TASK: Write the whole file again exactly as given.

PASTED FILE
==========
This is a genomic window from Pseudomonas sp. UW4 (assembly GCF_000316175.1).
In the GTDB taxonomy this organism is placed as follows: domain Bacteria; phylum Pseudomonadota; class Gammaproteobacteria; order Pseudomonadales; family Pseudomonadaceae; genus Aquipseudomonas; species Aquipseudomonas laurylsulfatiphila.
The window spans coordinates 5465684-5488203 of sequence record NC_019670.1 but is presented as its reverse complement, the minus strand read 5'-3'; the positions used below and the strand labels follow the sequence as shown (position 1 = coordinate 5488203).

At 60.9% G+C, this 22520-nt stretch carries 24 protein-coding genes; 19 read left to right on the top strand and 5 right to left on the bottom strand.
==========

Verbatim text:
This is a genomic window from Pseudomonas sp. UW4 (assembly GCF_000316175.1).
In the GTDB taxonomy this organism is placed as follows: domain Bacteria; phylum Pseudomonadota; class Gammaproteobacteria; order Pseudomonadales; family Pseudomonadaceae; genus Aquipseudomonas; species Aquipseudomonas laurylsulfatiphila.
The window spans coordinates 5465684-5488203 of sequence record NC_019670.1 but is presented as its reverse complement, the minus strand read 5'-3'; the positions used below and the strand labels follow the sequence as shown (position 1 = coordinate 5488203).

At 60.9% G+C, this 22520-nt stretch carries 24 protein-coding genes; 19 read left to right on the top strand and 5 right to left on the bottom strand.